“If we scratch beneath the surface and dig a little deeper into the results, the findings reveal clear advantages for Republicans heading into November.”

OLD Arizona House (2021)NEW Arizona House (2022)
4 Solid DEM/Biden3 Solid DEM/Biden
3 Solid GOP/Trump3 Solid GOP/Trump
2 Competitive/Battlegrounds3 Competitive/Battlegrounds

Congressional Districts: 9 Seats

Men prefer the Republican candidate 54.7% to 35.0% and women are split 44.2% to 43.8%. The last election in which the two party vote split among women was 2010, a year in which the GOP posted historic gains to retake the U.S. House of Representatives.

Far fewer Democrats (53.2%) than Republicans (64.5%) report being “extremely” enthusiastic to vote in November, an 11.3% enthusiasm edge for the GOP. Among extremely enthusiastic voters, Republicans hold a 57.0% to 38.8%, edge, and among “very” enthusiastic voters, 48.2% to 41.5%. Democrats lead among “moderately” (40.7% to 33.1%) and “slightly” (34.4% to 32.1%) enthusiastic voters.

Unfortunately for Democrats, the unenthused will represent a much smaller share of the electorate in November. Nearly all voters (97.4%) who reported being “extremely” enthusiastic also reported being “certain to vote” in November. That certainty to vote compares to just 55.7% who are “moderately” enthusiastic, 39.8% who are “slightly” enthusiastic, and 57.9% who are “not at all” enthusiastic.

Of those certain to vote, Republicans lead 52.3% to 39.8%. Democrats lead 38.2% to 34.4% among lower propensity potential midterm voters (less than certain but ≥ 50/50 likelihood).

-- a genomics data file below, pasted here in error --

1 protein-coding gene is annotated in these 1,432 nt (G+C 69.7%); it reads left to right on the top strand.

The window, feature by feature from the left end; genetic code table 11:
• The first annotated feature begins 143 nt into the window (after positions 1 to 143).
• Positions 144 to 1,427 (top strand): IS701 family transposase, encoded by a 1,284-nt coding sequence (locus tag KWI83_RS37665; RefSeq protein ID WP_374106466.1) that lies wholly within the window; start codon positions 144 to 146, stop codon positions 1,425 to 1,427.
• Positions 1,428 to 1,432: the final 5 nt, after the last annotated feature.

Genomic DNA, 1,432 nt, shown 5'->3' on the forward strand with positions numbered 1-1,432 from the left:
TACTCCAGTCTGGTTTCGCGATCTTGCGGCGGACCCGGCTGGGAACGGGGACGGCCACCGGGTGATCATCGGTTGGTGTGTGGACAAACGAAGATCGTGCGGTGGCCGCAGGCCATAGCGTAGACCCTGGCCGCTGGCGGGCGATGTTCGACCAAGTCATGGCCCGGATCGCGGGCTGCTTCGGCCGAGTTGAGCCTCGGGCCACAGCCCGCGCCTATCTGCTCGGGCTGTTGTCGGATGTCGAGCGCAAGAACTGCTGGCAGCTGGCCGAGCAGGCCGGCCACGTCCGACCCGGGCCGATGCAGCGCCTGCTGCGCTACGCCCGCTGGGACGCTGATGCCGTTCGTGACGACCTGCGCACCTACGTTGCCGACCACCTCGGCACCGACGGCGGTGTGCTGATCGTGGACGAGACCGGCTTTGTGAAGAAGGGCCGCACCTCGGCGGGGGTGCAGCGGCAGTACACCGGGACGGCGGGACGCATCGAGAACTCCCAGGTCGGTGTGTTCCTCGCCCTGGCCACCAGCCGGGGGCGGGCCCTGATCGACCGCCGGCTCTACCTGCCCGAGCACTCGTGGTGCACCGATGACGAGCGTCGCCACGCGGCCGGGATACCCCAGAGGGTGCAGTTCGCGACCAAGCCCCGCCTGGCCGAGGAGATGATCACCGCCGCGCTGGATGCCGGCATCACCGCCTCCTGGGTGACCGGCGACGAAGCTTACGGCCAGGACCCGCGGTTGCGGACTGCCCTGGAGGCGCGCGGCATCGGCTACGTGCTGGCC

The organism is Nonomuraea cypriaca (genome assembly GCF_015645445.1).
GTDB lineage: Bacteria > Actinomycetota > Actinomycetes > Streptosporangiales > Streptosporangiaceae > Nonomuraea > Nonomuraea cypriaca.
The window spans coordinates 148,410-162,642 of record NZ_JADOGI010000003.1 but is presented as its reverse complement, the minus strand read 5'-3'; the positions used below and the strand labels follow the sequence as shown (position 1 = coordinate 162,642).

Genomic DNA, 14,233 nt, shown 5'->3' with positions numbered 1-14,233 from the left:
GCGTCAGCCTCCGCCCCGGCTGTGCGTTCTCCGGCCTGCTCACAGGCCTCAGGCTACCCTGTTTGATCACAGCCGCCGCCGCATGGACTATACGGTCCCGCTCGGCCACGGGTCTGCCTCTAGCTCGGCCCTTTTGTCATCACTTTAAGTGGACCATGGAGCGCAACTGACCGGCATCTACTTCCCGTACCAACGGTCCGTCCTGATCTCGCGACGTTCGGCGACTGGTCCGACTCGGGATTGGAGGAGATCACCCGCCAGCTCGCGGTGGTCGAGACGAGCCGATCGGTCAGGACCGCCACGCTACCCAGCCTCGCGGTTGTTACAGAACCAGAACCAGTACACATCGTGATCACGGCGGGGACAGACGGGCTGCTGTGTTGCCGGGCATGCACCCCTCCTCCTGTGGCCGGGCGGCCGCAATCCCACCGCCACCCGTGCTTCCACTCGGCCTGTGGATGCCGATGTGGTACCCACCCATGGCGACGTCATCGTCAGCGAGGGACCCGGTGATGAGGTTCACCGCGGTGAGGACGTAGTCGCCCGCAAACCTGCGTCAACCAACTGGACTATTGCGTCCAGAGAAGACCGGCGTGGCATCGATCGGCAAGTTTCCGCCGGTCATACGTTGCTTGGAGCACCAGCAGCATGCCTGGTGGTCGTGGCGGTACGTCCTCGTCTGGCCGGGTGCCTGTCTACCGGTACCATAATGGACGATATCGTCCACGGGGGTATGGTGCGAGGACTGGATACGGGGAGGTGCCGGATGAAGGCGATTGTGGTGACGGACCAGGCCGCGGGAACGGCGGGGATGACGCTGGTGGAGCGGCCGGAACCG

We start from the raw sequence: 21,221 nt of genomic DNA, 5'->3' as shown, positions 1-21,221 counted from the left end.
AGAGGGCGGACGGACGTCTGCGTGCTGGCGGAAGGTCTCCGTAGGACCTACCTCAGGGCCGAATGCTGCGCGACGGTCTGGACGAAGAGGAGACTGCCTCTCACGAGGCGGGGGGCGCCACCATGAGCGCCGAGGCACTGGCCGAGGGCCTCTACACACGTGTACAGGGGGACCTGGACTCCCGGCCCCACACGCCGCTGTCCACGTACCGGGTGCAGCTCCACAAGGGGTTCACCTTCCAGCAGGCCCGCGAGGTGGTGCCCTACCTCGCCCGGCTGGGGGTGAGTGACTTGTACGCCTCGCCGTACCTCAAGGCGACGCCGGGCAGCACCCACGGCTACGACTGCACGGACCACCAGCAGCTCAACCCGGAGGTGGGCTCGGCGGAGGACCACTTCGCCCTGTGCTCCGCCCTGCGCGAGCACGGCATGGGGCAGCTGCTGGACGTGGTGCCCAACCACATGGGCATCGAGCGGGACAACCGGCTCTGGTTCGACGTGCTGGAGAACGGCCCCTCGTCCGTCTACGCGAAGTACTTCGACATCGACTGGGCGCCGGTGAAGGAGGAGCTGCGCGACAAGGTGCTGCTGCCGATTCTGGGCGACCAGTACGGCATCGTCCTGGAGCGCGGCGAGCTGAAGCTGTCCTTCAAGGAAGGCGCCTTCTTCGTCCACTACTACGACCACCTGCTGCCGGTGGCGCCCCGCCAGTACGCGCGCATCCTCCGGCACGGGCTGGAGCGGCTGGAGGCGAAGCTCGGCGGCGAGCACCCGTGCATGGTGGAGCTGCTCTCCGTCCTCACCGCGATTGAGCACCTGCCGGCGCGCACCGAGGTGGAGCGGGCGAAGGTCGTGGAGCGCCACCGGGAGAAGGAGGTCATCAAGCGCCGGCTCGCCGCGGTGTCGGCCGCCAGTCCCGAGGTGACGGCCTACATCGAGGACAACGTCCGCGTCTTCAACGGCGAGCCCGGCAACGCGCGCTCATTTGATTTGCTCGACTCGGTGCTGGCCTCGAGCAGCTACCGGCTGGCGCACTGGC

White voters back Republicans for the U.S. Congress 54.0% to 36.4%, while Hispanic voters still lean slightly toward Democrats, 45.5% to 38.8%. Independent and third party voters support the Republican candidate, 44.0% to 29.9%.

The Generic Ballot could also signal deep trouble for first-term incumbent Democratic Senator Mark Kelly. As the CD Media Big Data Poll previously reported, Kelly is fighting for his political survival in the U.S. Senate against Republican frontrunner Blake Masters. The incumbent holds a slight 3-point lead, or 43.7% to 40.6% with 7.8% opting for someone else and another 8.0% undecided.

However, of those who are undecided in the race for U.S. Senate, 54.1% strongly disapprove of the job Joe Biden is doing as president and only 4.1% strongly approve. Overall, the president is underwater with undecided voters in the senatorial contest by an astonishing 76.5% to 19.1%.

“The relationship between presidential approval ratings and midterm performance for their party candidate is well established,” Director Baris stated. “The president is deeply unpopular in the Grand Canyon State and that dissatisfaction will weigh down Democratic candidates up and down the ballot this fall.”

The CD Media Big Data Poll also previously reported Biden’s approval rating in Arizona at only 36.2% and disapproval has skyrocketed to 62.0%. Roughly half (49.5%) of all likely midterm voters strongly disapprove of the job he’s doing as president, while only 13.3% strongly approve, resulting in an intensity index of -36.2.